An articulation disorder involves mispronouncing speech sounds by omitting, distorting, substituting, or adding sounds which can make speech difficult to understand. Children may have a couple of sounds in error, but will consistently make these errors on the same sounds in words.
When a child has a simple lisp producing TH instead of S like “thing” instead of “sing” or “yeth” instead of “yes” substitutes W for L or R or other similar errors, he/she is demonstrating an articulation disorder. Articulation refers to the manner in which a child produces a sound and the placement of the tongue, lips, and teeth. Common articulation errors are those listed above, in addition to F for TH.
Many articulation errors are developmental in nature; that is some sounds are later developing, and many children will produce these sounds incorrectly until they mature. This is one of the latest sounds to develop between the ages of 6 an 8. Therefore, if a 7-year-old can not yet say this sound, it is not reason to be concerned.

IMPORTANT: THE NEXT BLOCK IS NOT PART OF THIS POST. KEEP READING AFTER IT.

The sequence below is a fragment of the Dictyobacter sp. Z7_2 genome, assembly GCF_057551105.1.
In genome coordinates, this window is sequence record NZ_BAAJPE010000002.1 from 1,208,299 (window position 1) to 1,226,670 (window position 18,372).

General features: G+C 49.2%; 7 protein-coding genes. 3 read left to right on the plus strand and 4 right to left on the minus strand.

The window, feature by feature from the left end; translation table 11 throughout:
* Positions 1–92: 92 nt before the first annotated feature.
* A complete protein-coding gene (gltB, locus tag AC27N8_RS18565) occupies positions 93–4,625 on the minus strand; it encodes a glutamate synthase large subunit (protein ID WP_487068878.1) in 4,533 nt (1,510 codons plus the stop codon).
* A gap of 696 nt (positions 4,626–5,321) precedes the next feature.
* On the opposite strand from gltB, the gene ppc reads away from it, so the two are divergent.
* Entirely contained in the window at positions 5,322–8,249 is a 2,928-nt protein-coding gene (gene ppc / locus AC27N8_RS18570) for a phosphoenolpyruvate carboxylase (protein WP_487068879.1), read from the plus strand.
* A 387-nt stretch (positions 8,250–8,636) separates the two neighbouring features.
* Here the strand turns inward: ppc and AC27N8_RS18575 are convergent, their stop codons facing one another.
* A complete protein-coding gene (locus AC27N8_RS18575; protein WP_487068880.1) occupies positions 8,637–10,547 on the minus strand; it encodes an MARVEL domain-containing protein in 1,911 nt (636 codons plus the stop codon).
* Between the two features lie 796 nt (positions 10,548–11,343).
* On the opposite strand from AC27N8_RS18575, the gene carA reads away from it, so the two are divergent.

The most common error sounds are S, L and R. Some school therapists will not treat children with these errors until they are 6 or 7; however, if a child shows that he/she can be stimulated for these sounds, therapy can be successful when children are younger. A child with articulation errors should always be evaluated when they are young. If an SLP feels that therapy is not appropriate at the time of the evaluation, at least the child will be monitored on a regular basis until they are ready for therapy. In addition, the earlier therapy begins, the more successful it will be.
Articulation therapy consists of drill exercises and various cues to help the child correct his/her sound productions. These cues may be verbal (e.g. tell the child where to place his /her tongue) or visual (having the child look at the therapist’s mouth or in the mirror) or tactile (i.e. touch; having the child slide her finger down her arm when making the [s] sound. The PROMPT tactile-kinesthetic cueing system may also be used to promote correct sound production. Frequent practice is essential for articulation therapy to be successful.
I have included a real cute video of a little boy that has trouble with the letter T